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J Immunol. 2003 Jan 1;170(1):55-63.

Strong differential regulation of serum and mucosal IgA responses as revealed in CD28-deficient mice using cholera toxin adjuvant.

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  • 1Department of Clinical Immunology, University of Göteborg, Göteborg, Sweden.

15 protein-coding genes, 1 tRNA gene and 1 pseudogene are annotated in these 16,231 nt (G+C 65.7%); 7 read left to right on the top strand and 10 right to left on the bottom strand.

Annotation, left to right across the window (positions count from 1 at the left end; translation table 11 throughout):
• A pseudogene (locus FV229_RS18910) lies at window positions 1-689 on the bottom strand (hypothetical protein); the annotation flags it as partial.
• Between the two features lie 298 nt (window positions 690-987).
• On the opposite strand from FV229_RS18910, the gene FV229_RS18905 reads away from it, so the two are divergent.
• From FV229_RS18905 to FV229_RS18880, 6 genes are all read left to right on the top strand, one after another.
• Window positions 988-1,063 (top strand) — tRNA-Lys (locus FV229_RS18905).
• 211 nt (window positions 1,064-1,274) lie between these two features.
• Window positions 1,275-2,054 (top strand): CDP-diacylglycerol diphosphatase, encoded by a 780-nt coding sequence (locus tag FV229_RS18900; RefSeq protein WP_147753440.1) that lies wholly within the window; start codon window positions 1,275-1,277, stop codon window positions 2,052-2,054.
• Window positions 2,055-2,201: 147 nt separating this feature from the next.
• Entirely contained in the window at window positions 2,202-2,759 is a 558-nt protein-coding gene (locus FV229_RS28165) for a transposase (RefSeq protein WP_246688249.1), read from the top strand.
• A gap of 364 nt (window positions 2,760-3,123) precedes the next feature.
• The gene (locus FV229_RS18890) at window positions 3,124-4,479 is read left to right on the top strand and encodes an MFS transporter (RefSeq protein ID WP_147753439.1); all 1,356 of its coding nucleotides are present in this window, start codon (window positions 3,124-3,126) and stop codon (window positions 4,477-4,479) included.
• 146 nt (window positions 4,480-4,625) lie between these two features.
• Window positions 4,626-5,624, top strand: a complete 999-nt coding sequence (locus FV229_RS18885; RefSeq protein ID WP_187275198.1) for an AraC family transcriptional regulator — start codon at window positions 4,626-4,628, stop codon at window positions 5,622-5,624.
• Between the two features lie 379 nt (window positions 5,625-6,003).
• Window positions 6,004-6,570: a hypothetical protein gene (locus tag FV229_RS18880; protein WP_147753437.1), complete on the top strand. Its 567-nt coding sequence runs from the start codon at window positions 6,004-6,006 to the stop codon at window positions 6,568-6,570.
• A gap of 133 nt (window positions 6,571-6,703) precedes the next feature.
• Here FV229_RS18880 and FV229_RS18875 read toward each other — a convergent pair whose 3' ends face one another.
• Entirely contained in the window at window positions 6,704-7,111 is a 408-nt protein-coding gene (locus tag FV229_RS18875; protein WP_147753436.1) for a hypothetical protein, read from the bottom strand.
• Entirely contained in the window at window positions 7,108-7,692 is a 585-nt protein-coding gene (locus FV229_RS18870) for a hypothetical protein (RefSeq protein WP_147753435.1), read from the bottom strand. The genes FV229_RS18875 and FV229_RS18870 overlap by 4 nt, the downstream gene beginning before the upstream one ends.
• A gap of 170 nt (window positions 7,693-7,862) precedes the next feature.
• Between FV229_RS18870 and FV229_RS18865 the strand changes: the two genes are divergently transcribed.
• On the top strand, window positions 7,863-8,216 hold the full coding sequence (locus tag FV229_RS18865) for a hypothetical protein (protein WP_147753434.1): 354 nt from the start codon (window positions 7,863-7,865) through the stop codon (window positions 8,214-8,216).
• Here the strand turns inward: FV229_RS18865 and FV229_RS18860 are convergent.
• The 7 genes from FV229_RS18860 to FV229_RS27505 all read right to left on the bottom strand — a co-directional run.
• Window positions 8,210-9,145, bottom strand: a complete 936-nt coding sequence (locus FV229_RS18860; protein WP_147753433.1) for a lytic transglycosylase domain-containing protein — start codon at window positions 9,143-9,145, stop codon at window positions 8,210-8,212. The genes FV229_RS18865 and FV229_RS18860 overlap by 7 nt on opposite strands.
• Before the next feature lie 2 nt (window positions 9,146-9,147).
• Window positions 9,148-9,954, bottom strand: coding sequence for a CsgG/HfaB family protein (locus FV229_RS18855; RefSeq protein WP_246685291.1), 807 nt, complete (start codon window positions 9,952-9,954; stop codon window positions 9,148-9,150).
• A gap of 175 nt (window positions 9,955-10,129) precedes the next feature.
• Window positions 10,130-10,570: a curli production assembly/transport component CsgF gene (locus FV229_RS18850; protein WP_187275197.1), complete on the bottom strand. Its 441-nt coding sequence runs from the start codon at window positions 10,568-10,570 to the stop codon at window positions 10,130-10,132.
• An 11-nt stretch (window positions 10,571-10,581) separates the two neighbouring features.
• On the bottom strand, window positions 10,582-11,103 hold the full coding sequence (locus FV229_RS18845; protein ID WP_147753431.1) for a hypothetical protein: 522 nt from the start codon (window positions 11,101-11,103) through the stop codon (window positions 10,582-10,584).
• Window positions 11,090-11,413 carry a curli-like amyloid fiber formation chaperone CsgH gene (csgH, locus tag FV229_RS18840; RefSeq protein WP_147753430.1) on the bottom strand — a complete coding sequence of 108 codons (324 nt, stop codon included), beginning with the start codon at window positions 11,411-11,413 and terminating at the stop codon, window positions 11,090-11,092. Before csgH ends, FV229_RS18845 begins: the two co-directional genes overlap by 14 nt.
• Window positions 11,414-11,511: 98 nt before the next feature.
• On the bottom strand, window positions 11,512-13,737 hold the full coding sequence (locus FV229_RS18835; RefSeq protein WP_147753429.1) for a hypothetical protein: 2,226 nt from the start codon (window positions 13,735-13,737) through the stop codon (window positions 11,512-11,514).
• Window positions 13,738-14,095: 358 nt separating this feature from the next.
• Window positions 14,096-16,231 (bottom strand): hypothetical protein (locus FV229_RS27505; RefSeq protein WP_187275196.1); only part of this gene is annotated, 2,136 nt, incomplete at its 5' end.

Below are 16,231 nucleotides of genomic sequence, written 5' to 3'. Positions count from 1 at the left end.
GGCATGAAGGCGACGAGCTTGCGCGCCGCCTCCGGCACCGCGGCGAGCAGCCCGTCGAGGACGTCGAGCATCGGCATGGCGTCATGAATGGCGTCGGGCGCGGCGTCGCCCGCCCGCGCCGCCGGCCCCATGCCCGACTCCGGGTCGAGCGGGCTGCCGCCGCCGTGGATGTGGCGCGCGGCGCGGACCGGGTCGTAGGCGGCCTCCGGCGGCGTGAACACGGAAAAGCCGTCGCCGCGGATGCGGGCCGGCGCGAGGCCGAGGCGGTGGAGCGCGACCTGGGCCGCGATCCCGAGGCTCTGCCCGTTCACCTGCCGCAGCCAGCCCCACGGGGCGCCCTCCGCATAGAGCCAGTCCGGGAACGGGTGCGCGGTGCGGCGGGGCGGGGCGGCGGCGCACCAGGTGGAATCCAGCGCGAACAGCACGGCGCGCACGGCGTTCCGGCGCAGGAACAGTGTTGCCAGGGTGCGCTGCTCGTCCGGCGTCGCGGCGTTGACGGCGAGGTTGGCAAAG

In this study, we show that costimulation required for mucosal IgA responses is strikingly different from that needed for systemic responses, including serum IgA. Following oral immunization with cholera toxin (CT) adjuvant we found that whereas CTLA4-H1 transgenic mice largely failed to respond, CD28-/- mice developed near normal gut mucosal IgA responses but poor serum Ab responses. The local IgA response was functional in that strong antitoxic protection developed in CT-immunized CD28-/- mice. This was in spite of the fact that no germinal centers (GC) were observed in the Peyer's patches, spleen, or other peripheral lymph nodes. Moreover, significant somatic hypermutation was found in isolated IgA plasma cells from gut lamina propria of CD28-/- mice. Thus, differentiation to functional gut mucosal IgA responses against T cell-dependent Ags does not require signaling through CD28 and can be independent of GC formations and isotype-switching in Peyer's patches. By contrast, serum IgA responses, similar to IgG-responses, are dependent on GC and CD28. However, both local and systemic responses are impaired in CTLA4-Hgamma1 transgenic mice, indicating that mucosal IgA responses are dependent on the B7-family ligands, but require signaling via CTLA4 or more likely a third related receptor. Therefore, T-B cell interactions leading to mucosal as opposed to serum IgA responses are uniquely regulated and appear to represent separate events. Although CT is known to strongly up-regulate B7-molecules, we have demonstrated that it acts as a potent mucosal adjuvant in the absence of CD28, suggesting that alternative costimulatory pathways are involved.

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